# Homework Help: Derivative of a tensor

1. Oct 22, 2008

### SunGod87

1. The problem statement, all variables and given/known data
http://img522.imageshack.us/img522/3511/80377551yt7.jpg [Broken]

2. Relevant equations
None... I think. Seems like something I should just know rather than have to work out?

3. The attempt at a solution
I can do everything in this problem apart from the very first part. I thought to work out how d_a A^b transforms I'd have to start from d'_a A'^b but this must not be the case as it's the next part of the question?

Last edited by a moderator: May 3, 2017
2. Oct 22, 2008

### Dick

Use that A^b is a tensor to figure out what A'^b looks like. Then use the chain rule for partial derivatives to figure out how d'_a A'^b is related to d_a A^b. You should wind up with an term that doesn't belong if d_a A^b actually were a tensor.

3. Oct 23, 2008

### SunGod87

Sure, I've done that for the next part: "compute d'_a A'^b" and found it isn't a tensor so the partial derivative operator isn't a good operator in tensor analysis and a good operator should return a tensor. But what about the first part? I can't answer it without having attempted the next parts to the question...

4. Oct 23, 2008

### HallsofIvy

What first part? Just saying how it transforms under a change of coordinates? Yes, you will have to determine what the derivative is. Fortunately, you say you have done that.

5. Oct 23, 2008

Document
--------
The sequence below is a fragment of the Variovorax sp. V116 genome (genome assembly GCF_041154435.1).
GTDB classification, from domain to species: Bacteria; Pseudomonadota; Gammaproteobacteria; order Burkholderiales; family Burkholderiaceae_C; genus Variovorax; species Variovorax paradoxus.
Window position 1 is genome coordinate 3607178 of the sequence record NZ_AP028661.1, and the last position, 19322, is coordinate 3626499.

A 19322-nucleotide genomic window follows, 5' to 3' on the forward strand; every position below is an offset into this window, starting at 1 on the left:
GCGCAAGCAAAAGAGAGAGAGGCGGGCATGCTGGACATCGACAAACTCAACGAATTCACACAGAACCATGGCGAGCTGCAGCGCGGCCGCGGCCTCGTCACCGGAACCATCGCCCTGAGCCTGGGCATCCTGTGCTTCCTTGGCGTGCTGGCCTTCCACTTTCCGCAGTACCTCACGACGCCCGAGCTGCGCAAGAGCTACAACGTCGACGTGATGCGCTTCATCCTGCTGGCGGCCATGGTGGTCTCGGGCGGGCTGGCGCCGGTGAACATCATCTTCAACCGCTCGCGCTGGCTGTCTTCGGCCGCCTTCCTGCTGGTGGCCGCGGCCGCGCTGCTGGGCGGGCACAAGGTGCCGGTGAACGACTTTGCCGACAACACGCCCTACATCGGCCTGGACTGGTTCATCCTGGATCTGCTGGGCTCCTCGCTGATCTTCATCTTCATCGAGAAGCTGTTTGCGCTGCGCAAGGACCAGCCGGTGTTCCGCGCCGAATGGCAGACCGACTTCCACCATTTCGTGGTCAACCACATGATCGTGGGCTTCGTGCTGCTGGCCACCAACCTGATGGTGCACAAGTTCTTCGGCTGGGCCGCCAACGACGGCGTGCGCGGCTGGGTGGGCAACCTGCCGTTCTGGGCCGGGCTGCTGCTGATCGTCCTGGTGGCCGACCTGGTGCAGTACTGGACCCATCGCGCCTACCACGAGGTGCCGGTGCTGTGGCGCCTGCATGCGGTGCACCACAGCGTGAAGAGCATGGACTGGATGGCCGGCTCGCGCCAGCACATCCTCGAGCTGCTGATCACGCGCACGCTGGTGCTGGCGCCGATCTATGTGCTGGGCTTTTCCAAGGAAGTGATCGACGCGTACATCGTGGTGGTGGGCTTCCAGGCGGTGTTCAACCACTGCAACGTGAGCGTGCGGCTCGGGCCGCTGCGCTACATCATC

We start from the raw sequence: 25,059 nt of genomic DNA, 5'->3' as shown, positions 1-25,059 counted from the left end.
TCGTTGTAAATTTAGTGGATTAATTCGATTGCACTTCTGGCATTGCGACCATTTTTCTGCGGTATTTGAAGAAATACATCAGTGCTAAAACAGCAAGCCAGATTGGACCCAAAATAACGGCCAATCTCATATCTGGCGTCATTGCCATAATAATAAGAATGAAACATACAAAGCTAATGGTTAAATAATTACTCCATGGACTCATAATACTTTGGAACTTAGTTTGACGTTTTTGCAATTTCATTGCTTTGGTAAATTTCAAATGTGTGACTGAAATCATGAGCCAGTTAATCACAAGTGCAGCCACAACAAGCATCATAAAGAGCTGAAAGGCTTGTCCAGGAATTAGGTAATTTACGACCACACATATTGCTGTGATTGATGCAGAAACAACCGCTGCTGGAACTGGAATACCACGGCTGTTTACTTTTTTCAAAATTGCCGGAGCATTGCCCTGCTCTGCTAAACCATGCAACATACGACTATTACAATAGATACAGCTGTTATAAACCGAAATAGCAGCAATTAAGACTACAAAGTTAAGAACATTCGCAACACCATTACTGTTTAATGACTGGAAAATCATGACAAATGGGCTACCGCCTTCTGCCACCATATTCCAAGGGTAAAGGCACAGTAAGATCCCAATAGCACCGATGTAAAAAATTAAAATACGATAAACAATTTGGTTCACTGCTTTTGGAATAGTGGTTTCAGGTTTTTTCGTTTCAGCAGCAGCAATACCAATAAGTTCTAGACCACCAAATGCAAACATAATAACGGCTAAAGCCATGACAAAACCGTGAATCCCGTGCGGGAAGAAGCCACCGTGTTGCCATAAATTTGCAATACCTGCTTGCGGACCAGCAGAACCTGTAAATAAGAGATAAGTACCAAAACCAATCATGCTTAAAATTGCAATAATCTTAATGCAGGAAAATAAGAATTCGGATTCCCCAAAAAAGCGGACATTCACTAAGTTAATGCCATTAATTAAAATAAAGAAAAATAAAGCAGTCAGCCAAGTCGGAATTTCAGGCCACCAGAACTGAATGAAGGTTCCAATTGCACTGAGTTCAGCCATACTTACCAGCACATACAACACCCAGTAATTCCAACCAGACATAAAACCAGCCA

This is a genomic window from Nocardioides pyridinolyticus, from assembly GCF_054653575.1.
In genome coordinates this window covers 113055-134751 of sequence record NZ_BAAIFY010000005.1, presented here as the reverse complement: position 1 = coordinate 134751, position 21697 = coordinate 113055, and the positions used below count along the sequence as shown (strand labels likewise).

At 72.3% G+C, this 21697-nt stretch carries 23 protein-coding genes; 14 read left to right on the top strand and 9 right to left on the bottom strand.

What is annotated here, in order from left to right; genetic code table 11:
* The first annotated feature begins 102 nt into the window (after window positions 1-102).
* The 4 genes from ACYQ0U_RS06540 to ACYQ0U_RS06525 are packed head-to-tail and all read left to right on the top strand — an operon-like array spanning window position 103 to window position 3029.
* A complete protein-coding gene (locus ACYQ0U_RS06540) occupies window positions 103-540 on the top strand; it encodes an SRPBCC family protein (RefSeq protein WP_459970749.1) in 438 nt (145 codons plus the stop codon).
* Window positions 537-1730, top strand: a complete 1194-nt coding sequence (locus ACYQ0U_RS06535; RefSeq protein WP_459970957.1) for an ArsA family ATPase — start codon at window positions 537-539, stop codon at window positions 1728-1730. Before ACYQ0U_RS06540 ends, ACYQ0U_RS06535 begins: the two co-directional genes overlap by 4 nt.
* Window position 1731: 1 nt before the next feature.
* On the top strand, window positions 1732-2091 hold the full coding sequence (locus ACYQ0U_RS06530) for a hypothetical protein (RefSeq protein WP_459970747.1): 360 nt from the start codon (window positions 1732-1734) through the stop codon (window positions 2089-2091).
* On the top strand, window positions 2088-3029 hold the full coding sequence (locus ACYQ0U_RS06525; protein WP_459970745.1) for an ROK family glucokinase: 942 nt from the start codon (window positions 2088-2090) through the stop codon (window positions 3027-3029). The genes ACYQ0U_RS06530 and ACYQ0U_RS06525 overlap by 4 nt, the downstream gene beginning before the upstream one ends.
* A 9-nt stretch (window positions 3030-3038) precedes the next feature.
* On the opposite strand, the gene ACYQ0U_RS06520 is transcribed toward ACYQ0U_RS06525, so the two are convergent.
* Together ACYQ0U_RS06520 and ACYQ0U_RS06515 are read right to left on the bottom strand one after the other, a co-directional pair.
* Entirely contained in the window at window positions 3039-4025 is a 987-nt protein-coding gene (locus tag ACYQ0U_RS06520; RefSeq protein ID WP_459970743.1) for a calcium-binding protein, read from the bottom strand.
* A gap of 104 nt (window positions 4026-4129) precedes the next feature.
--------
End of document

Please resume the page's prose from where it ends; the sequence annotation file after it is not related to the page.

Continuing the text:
### SunGod87

Thing is, I've asked my lecturer about this now. He says we should answer that part first? Surely he's either made a typo or he's wrong? You HAVE to do the second part to know the answer to the first, right?

In fact, while I have your attention... can you check my working, please?
http://img523.imageshack.us/img523/641/39518542gl8.jpg [Broken]

Last edited by a moderator: May 3, 2017
6. Oct 23, 2008

### Dick

What second part do you have to do first? You start by finding how the expression tranforms. The expression you sent in is roughly ok, but it's pretty confusing because you are using the same symbols 'a' and 'b' for the dummy indices you are supposed to be summing over. Chose different symbols for those.

7. Oct 23, 2008

### SunGod87

My question is, I can only answer "How does d_a A^b transform under coordinate transformations" after having done: "compute d'_a A'^b", right?

I've also revised my solution to the second part here
http://img88.imageshack.us/img88/3954/38821206vp5.jpg [Broken]
This is what you meant?

Thanks for the help so far!

Last edited by a moderator: May 3, 2017
8. Oct 23, 2008

### Dick

Your indices still aren't matching up quite right. In the first term in your final line after you multiply it out, you have two 'a's, two 'd's, one 'b' and one 'c'. That's not right. I actually think of "How does d_a A^b transform under coordinate transformations" and "compute d'_a A'^b" as the same question. Sure, you have to do the computation first to see how it transforms.

9. Oct 23, 2008

### SunGod87

That's what I thought, but the lecturer is saying otherwise. I'm tempted to think he just misunderstood my question, since "How does d_a A^b transform under coordinate transformations" doesn't actually have a question mark after it, maybe it's just a sentance to describe the rest of the question.

http://img206.imageshack.us/img206/5706/96320057by8.jpg [Broken] Noticed the slip, should be okay now?

Last edited by a moderator: May 3, 2017
10. Oct 23, 2008

### Dick

Yeah, I think the "How does" part is the motivation for obeying the command "compute". And, yes, it just looks like a typo.

11. Oct 23, 2008

Thanks alot!